Fresh and saline groundwater in coastal areas never in balance
Dr. Vincent Post, a former colleague of Stuyfzand at the VU-University of Amsterdam, talked about whether there is an equilibrium between fresh and salt groundwater in coastal areas on the basis of, among other things, the results of his research in Australia and on the island of Tarawa (Kiribati). He also concluded that it is already very important to use fresh groundwater in coastal areas in sustainable ways and that this can only become even more important in the future in the context of climate change and rising sea levels. With Stuyfzand, he also emphasised that it is essential to make adequate and reliable measurements to monitor the condition of the groundwater.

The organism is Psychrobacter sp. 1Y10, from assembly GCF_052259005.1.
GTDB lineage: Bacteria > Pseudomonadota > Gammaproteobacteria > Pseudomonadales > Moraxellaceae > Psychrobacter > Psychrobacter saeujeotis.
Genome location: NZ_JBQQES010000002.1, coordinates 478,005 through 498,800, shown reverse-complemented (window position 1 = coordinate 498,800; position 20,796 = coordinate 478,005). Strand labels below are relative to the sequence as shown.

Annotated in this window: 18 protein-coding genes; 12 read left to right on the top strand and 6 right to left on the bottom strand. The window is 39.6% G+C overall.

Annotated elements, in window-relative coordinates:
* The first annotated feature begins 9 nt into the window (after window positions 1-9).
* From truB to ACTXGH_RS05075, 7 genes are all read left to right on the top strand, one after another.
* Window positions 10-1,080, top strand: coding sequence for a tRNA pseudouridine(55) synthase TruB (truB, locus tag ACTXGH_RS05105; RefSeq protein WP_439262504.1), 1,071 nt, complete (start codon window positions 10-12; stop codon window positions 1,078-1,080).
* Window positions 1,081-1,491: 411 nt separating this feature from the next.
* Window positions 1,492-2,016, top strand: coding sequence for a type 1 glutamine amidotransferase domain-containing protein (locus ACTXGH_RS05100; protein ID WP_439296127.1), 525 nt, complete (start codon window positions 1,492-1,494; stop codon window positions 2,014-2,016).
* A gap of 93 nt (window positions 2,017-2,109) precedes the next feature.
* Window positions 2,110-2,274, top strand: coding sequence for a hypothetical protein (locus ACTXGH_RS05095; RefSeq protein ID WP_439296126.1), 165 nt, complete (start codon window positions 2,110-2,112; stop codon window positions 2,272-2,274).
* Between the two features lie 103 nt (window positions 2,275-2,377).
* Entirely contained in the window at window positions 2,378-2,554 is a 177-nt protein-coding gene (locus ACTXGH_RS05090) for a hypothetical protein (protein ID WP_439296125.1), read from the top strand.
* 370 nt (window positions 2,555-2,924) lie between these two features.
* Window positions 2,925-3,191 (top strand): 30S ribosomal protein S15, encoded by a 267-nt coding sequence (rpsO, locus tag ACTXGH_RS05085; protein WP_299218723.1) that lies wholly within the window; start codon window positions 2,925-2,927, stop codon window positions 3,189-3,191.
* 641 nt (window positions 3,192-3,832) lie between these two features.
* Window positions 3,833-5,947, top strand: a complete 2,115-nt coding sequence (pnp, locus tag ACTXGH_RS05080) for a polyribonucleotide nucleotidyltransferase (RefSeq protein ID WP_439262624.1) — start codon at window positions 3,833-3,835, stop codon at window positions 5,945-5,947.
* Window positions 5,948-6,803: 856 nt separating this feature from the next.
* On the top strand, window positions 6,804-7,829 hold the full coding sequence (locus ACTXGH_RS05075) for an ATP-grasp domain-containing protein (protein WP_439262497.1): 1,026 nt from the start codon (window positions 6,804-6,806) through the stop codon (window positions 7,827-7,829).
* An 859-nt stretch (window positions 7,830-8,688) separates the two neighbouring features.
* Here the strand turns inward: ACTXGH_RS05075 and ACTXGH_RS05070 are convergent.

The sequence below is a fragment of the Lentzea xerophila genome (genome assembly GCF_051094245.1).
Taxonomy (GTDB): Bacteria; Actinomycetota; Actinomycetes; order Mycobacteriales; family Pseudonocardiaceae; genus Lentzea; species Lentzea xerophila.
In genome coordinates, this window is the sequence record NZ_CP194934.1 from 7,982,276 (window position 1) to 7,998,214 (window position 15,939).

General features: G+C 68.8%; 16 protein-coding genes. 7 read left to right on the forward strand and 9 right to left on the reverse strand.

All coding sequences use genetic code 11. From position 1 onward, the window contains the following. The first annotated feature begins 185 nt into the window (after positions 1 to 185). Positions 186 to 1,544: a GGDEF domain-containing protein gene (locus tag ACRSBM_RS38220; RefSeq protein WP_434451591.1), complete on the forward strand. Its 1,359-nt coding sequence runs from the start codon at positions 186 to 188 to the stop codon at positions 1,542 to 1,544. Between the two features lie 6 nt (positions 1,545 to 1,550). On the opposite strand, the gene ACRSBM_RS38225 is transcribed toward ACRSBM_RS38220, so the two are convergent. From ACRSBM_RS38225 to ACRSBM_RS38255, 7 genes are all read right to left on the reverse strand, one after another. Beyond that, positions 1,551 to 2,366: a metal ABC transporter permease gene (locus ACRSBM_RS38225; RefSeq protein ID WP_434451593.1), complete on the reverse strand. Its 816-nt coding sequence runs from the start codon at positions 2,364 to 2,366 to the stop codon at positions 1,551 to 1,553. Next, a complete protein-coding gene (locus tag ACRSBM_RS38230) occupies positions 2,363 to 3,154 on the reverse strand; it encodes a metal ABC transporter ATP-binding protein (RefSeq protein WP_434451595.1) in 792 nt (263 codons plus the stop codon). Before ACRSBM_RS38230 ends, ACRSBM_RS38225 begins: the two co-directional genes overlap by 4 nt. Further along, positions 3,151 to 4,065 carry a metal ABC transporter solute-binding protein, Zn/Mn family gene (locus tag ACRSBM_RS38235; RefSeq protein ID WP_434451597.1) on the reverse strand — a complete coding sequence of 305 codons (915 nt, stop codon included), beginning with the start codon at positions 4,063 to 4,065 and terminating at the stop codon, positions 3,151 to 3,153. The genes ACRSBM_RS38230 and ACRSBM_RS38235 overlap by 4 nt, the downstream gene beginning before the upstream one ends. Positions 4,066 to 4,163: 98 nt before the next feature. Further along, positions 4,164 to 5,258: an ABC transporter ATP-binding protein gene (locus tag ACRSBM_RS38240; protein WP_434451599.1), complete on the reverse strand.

Groundwater stress and geo-blunders around the world’s oceans
Drs. Roelof Stuurman (Deltares) first shared some wonderful family photos of Stuyfzand and himself in younger years. In the serious part of his presentation, he discussed a number of cases that show how important sound geohydrological research is for the success of projects in, for example, urban water management and the reconstruction of a city after a natural disaster. Sound collaboration between civil servants, contractors and research/knowledge organisations is essential in this respect; unfortunately, things still often go wrong there. Errors are usually swept under the carpet, with the result that no one bears responsibility and no lessons are learned.
The Dutch dunes, a testing ground for the world